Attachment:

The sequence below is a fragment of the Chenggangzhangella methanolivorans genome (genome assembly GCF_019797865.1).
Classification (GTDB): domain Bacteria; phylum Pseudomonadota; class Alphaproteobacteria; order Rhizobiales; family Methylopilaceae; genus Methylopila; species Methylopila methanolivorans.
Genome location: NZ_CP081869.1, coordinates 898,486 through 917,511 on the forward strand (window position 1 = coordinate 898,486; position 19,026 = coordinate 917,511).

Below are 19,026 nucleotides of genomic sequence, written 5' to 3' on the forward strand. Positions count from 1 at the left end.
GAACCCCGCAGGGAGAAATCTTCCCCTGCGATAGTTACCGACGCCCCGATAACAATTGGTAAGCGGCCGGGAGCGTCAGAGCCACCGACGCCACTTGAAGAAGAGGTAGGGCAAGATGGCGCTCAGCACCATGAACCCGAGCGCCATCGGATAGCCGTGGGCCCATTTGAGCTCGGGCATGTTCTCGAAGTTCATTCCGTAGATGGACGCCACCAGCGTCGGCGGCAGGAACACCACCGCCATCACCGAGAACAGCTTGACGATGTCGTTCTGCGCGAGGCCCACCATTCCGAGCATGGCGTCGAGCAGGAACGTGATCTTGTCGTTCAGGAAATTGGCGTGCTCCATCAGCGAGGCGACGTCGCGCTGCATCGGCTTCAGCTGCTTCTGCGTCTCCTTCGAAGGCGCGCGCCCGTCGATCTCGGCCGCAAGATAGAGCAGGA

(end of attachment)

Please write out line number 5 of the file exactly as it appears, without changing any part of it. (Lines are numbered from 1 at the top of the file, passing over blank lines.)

GAACCCCGCAGGGAGAAATCTTCCCCTGCGATAGTTACCGACGCCCCGATAACAATTGGTAAGCGGCCGGGAGCGTCAGAGCCACCGACGCCACTTGAAGAAGAGGTAGGGCAAGATGGCGCTCAGCACCATGAACCCGAGCGCCATCGGATAGCCGTGGGCCCATTTGAGCTCGGGCATGTTCTCGAAGTTCATTCCGTAGATGGACGCCACCAGCGTCGGCGGCAGGAACACCACCGCCATCACCGAGAACAGCTTGACGATGTCGTTCTGCGCGAGGCCCACCATTCCGAGCATGGCGTCGAGCAGGAACGTGATCTTGTCGTTCAGGAAATTGGCGTGCTCCATCAGCGAGGCGACGTCGCGCTGCATCGGCTTCAGCTGCTTCTGCGTCTCCTTCGAAGGCGCGCGCCCGTCGATCTCGGCCGCAAGATAGAGCAGGA